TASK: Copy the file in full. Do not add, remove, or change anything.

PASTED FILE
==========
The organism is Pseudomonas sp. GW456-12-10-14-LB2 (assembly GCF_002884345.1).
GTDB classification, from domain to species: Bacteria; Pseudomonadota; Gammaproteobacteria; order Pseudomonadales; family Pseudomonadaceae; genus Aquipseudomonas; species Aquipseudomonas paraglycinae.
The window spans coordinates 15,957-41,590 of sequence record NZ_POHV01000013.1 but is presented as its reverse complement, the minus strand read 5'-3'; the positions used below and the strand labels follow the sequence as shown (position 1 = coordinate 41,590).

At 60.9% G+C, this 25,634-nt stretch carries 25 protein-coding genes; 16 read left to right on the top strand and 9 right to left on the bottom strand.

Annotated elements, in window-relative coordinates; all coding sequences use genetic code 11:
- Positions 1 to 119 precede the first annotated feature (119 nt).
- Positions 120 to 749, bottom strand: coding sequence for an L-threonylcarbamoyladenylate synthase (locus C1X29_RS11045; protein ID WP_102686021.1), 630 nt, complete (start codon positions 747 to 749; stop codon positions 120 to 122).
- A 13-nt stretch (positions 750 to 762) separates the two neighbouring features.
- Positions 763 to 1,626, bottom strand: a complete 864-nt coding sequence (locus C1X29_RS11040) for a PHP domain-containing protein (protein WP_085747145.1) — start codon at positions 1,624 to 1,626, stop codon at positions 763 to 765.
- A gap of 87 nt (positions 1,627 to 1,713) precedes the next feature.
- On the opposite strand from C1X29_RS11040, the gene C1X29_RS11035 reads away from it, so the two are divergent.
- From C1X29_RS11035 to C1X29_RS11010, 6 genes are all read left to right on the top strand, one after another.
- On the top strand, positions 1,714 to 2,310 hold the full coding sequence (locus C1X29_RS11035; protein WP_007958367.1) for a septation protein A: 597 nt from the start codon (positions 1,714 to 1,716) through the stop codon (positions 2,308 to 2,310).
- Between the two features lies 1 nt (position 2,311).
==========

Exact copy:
The organism is Pseudomonas sp. GW456-12-10-14-LB2 (assembly GCF_002884345.1).
GTDB classification, from domain to species: Bacteria; Pseudomonadota; Gammaproteobacteria; order Pseudomonadales; family Pseudomonadaceae; genus Aquipseudomonas; species Aquipseudomonas paraglycinae.
The window spans coordinates 15,957-41,590 of sequence record NZ_POHV01000013.1 but is presented as its reverse complement, the minus strand read 5'-3'; the positions used below and the strand labels follow the sequence as shown (position 1 = coordinate 41,590).

At 60.9% G+C, this 25,634-nt stretch carries 25 protein-coding genes; 16 read left to right on the top strand and 9 right to left on the bottom strand.

Annotated elements, in window-relative coordinates; all coding sequences use genetic code 11:
- Positions 1 to 119 precede the first annotated feature (119 nt).
- Positions 120 to 749, bottom strand: coding sequence for an L-threonylcarbamoyladenylate synthase (locus C1X29_RS11045; protein ID WP_102686021.1), 630 nt, complete (start codon positions 747 to 749; stop codon positions 120 to 122).
- A 13-nt stretch (positions 750 to 762) separates the two neighbouring features.
- Positions 763 to 1,626, bottom strand: a complete 864-nt coding sequence (locus C1X29_RS11040) for a PHP domain-containing protein (protein WP_085747145.1) — start codon at positions 1,624 to 1,626, stop codon at positions 763 to 765.
- A gap of 87 nt (positions 1,627 to 1,713) precedes the next feature.
- On the opposite strand from C1X29_RS11040, the gene C1X29_RS11035 reads away from it, so the two are divergent.
- From C1X29_RS11035 to C1X29_RS11010, 6 genes are all read left to right on the top strand, one after another.
- On the top strand, positions 1,714 to 2,310 hold the full coding sequence (locus C1X29_RS11035; protein WP_007958367.1) for a septation protein A: 597 nt from the start codon (positions 1,714 to 1,716) through the stop codon (positions 2,308 to 2,310).
- Between the two features lies 1 nt (position 2,311).